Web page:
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Beech Party draws young and young-at-heart with STOL and warbird workshops

The Beechcraft Heritage Museum’s annual Beech Party was “done right,” according to event attendees.

Young aviators Madison Murray and Christian Campbell flew a borrowed Beech 18 from Georgia to Tullahoma, Tennessee, for the annual Beech Party Fly-In. Photo courtesy of Madison Murray.
Young aviators Madison Murray and Christian Campbell flew a borrowed Beech 18 from Georgia to Tullahoma, Tennessee, for the annual Beech Party Fly-In. Photo courtesy of Madison Murray.

Each October the Beechcraft Heritage Museum hosts its annual Beech Party on the museum grounds in Tullahoma, Tennessee. The event, which is open to every make and model of aircraft, features guest speakers, seminars, wine tastings, outdoor movies, and even a short takeoff and landing demonstration.

Christian Campbell, 25, and Madison Murray, 20, flew a borrowed Beech 18 to the event and said that their favorite part was seeing the event coordinators “working to keep GA and Beech Party alive by getting more young people involved. Everyone was so welcoming to us. It was done right.”

Although the threat of weather kept some pilots from attending, the museum still welcomed over 750 registered attendees and hundreds of airplanes to the Tullahoma Municipal Airport for the four-day fly-in event.

This year’s event celebrated the eightieth anniversary of the Beechcraft AT–10 and AT–11. Modeled after the Beech 18, the AT–10 Wichita and AT–11 Kansan served as bomber trainers for the U.S. Army Air Forces during World War II. AT–11 owner John Hess said, “I was amazed at how far people flew in from. A few from California and some from Canada.” Hess, who is assisting with the restoration of the museum’s AT–11 project, continued, “The AT–11 porthole window project was a hit, with people being able to join in and learn to drill rivets.” Originally, AT–11s were equipped with small porthole windows, but in an attempt to make the aircraft passenger friendly after the war, the portholes were replaced with larger, rectangular windows. The museum and its volunteers are “drilling off the side skins, replacing with a new skin and the correct porthole windows” to preserve history.

Jay Stanford, who helped to coordinate the museum’s first STOL demonstration, which featured Carbon Cubs and Super Cubs, said the event was “an awesome time spent with old and new friends. The STOL demo team put on a great performance… we will be returning in 2022 for another demo.”

Pilots camp next to their airplanes during the Beech Party. Photo by Madison Murray. Volunteers work on the Beechcraft Heritage Museum’s AT-11 porthole project. Photo courtesy of John Hess. A Beech 18 provides the perfect site for tent camping. Photo by Madison Murray. One of the Beechcraft Heritage Museum's many hangars. Photo by Madison Murray. This AT-11, "Tantalizing Takeoff," compliments the colorful sunset. Beech Party celebrated the eightieth anniversary of the AT-10 and AT-11 at this year’s event. Photo by Madison Murray. Attendees gather around a gold-and-black Beechcraft Staggerwing. Photo courtesy of Madison Murray. Beech Party is open to all aircraft, but Beechcraft models are the most prevalent. Photo by Madison Murray. A Cianchette Lionheart is one of the many airplanes in the Beechcraft Heritage Museum's collection. Photo by Madison Murray. Rosie the Riveter re-enactor Dawn Totty drills rivets out of this AT-11. She is supervised by Craig Copeland. Photo by John Hess. The Cut-A-Way Bonanza is a fan favorite. Photo by Madison Murray. The most notable aircraft in the collection is the very first Beechcraft. Photo by Madison Murray. AT-11 owner John Hess inspects the Beechcraft Heritage Museum’s AT-11 project. Photo by Madison Murray. Jay Stanford, organizer of the STOL Demo, lines up for a landing. Photo courtesy of Jay Stanford. Staggerwings are a main attraction. Photo by Madison Murray.  A stunning Beech 18 on the ramp at Tullahoma Regional Airport. Photo by Madison Murray. The inaugural STOL Demo at Beech Party features Carbon Cubs and Super Cubs. Photo courtesy of Jay Stanford. "The AT-11 porthole project was a hit," said AT-11 owner and restorer John Hess. Photo by John Hess.  ”Look, but don’t touch!” This Bonanza has a perfect polish. Photo by Madison Murray. Staggerwings fly in from all over the country for Beech Party. Photo by Madison Murray. A Boeing Stearman is one of the of the non-Beechcraft products in attendance. Photo by Madison Murray. The second most notable aircraft in the Beechcraft Heritage Museum's collection is the Travel Air racer. It sits directly across from the very first Beechcraft. Photo by Madison Murray.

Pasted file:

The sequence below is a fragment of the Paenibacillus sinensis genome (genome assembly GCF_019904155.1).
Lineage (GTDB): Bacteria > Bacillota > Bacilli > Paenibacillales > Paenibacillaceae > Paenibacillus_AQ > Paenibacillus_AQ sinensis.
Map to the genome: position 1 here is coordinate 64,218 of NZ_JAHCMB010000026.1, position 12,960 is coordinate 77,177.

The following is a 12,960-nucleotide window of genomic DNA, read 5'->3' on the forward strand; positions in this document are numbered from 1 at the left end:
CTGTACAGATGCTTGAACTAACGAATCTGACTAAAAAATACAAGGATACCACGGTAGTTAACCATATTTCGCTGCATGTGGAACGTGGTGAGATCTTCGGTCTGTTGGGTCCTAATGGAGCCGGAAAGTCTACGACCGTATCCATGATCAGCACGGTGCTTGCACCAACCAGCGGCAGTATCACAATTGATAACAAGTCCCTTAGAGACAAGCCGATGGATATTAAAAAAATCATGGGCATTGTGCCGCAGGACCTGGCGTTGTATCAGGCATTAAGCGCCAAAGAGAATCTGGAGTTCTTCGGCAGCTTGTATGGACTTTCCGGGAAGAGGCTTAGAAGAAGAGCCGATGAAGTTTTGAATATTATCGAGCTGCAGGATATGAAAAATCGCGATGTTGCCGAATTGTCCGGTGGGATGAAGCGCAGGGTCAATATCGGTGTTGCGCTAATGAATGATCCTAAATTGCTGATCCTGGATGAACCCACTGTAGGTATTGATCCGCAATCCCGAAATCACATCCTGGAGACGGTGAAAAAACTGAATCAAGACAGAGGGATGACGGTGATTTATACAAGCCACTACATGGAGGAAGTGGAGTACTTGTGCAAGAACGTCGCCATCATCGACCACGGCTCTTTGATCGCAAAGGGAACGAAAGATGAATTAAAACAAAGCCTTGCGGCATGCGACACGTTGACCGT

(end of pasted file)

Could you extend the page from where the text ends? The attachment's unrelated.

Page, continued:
Cayla McLeod

Cayla McLeod

eMedia Assistant Editor
Assistant Editor-Web Cayla McLeod is a private pilot with a love for tailwheel and backcountry aircraft. When she isn't writing stories, she enjoys flying with friends and introducing others to general aviation.
Topics: Events

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